Sunday, March 11, 2018

Gae Polisner

Gae Polisner's books include The Memory of Things, The Summer of Letting Go, and The Pull of Gravity. Her new novel is In Sight of Stars.

A family law attorney and mediator by trade, but a writer by calling, she lives on Long Island with her husband, two sons, and a suspiciously-fictional-looking small dog she swore she’d never own. When she’s not writing, she can be found in a pool, or better yet, in the open waters of the Long Island Sound where she swims upwards of two miles most days.

Recently I asked Polisner about what she was reading. Her reply:
Because I write YA, I am often reading YA (though my novels are now categorized as YA/crossover into adult), and right now that is no exception. Because I am a slow reader, and have too much I must, for various reasons, read, or simply want to read, I am often reading several books at one time. Now is no exception.

So, here you go! Given that my March release In Sight of Stars has a much to do with Vincent Van Gogh, I am in the middle of Deborah Heiligman’s Printz-honored tome, Vincent and Theo: The Van Gogh Brothers. While the prose feels a bit simplistic for me at times, it is impressively chock full of fascinating facts and information, all gleaned from Van Gogh’s Letters to Theo and other such meticulous research. Additionally, I have just started my writer pal Amy Fellner Dominy’s April release, The Fall of Grace, about a girl whose family seems to be at the center of a Bernie Madoff type scandal, and was gripped from the first pages. I’ve long been a fan of Amy’s writing, and, per usual, she is an absolute pro at setting up a story in a few brief lines, thereby grabbing you from the get-go.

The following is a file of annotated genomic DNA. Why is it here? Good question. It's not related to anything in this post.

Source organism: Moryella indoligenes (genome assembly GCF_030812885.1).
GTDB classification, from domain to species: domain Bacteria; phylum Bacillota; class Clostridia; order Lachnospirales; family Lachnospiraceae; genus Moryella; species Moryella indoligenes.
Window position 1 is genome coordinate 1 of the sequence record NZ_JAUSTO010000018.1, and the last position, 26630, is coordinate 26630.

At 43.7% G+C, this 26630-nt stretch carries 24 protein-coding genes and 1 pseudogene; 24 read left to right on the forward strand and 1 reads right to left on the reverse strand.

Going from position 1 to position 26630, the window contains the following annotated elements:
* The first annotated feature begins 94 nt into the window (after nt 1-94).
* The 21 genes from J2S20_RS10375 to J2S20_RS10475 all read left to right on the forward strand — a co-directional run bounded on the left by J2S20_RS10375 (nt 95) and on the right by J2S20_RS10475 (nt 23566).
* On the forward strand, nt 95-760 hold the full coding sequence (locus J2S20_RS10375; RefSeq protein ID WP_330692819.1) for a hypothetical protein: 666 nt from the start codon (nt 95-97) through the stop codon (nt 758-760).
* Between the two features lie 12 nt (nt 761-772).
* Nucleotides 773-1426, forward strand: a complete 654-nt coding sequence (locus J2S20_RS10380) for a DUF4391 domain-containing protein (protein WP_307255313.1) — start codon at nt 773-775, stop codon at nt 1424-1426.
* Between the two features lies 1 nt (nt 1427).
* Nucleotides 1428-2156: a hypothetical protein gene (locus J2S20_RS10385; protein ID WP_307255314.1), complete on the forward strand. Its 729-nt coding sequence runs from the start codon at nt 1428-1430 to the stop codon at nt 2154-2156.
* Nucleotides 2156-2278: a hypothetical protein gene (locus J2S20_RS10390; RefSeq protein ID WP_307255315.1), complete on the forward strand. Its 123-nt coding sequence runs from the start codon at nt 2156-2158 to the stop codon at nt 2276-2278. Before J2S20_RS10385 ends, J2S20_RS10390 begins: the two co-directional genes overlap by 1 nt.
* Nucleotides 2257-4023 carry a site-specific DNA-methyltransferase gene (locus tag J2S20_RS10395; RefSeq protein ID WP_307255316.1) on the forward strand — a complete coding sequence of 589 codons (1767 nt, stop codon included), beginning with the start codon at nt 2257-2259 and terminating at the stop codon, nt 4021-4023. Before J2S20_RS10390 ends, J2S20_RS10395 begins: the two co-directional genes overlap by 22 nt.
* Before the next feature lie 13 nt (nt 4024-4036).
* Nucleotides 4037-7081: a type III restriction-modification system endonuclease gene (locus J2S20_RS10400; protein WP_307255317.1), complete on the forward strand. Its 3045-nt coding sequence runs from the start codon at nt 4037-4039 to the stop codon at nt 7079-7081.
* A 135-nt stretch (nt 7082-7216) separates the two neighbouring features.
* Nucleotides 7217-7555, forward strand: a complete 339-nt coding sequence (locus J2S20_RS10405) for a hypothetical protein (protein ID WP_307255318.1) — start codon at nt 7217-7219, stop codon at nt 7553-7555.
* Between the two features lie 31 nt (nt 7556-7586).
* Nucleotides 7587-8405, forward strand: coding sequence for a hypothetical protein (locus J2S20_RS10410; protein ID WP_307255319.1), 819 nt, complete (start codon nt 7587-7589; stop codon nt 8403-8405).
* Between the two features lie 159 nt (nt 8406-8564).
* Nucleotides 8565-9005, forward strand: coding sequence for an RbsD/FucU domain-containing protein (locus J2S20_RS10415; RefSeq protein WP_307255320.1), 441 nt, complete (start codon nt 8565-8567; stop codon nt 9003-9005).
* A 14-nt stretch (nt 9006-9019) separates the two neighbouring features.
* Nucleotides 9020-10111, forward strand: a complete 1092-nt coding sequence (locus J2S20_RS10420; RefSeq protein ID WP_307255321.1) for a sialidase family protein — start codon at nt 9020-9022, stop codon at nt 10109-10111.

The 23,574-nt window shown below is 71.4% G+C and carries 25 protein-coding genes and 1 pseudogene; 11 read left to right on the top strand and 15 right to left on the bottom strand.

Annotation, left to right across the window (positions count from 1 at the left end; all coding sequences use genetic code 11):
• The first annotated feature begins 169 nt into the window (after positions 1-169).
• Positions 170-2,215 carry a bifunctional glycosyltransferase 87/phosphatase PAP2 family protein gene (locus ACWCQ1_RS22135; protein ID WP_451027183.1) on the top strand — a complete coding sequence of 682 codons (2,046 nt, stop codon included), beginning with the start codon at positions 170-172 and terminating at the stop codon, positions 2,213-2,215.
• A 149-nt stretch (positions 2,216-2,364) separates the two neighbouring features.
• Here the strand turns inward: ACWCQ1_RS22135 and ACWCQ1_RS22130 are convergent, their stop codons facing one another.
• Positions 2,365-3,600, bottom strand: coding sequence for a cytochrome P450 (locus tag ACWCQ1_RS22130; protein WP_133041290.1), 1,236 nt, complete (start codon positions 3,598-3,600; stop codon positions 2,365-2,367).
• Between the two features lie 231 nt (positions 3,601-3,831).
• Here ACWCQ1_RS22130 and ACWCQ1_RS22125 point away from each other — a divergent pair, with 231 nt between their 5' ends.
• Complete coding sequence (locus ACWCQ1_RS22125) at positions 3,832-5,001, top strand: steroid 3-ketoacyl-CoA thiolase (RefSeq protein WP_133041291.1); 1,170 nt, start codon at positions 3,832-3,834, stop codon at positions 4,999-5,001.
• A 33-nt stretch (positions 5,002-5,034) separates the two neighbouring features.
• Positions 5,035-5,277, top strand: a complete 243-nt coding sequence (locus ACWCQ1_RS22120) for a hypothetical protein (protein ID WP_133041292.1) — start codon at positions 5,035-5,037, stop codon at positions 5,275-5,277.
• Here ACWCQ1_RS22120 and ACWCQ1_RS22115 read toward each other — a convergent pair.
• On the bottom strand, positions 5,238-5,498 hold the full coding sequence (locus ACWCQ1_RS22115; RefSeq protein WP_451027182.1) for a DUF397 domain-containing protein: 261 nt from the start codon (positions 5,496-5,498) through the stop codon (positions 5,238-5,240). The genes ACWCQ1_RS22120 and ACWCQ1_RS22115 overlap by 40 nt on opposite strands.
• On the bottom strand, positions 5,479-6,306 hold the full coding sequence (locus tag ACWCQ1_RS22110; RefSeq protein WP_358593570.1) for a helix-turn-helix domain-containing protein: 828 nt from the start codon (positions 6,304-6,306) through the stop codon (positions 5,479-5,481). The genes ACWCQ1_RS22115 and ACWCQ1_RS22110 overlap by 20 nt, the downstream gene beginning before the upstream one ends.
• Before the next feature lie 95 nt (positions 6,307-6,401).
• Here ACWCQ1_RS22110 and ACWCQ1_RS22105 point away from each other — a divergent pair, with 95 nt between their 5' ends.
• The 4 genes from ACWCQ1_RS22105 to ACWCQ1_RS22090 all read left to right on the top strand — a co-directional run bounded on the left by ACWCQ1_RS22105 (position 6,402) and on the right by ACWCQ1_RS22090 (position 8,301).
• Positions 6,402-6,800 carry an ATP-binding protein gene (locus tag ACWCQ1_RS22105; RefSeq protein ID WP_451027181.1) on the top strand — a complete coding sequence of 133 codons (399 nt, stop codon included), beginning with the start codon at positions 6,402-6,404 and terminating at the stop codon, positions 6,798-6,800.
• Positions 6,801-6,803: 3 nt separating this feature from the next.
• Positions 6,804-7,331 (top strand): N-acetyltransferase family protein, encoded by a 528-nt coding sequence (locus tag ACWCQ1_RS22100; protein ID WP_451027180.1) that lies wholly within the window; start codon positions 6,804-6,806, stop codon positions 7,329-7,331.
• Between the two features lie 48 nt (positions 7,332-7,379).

Last but not least, out of belated curiosity the other night, I decided to take ‘just a quick glimpse’ at my writer friend Tania Unsworth’s middle grade thriller, Brightwood, soon out in paperback. Now, more than 70 pages in and some lost sleep, I can’t put it down, and can’t wait to return to it. In the vein of Neil Gaiman or Jonathan Auixier stories, Brightwood is already a dark delight, and Tania incredible at creating both atmosphere and compelling, almost tongue-in-cheek story and characters. There are damaged people with damaged history, and a child who has suffered, who makes all around her come "alive. . . " If you have a reluctant reader, this is the type of story that will absolutely grip them and keep them turning pages long after you call lights out.
Visit Gae Polisner's website.

The Page 69 Test: The Summer of Letting Go.

The Page 69 Test: The Memory of Things.

--Marshal Zeringue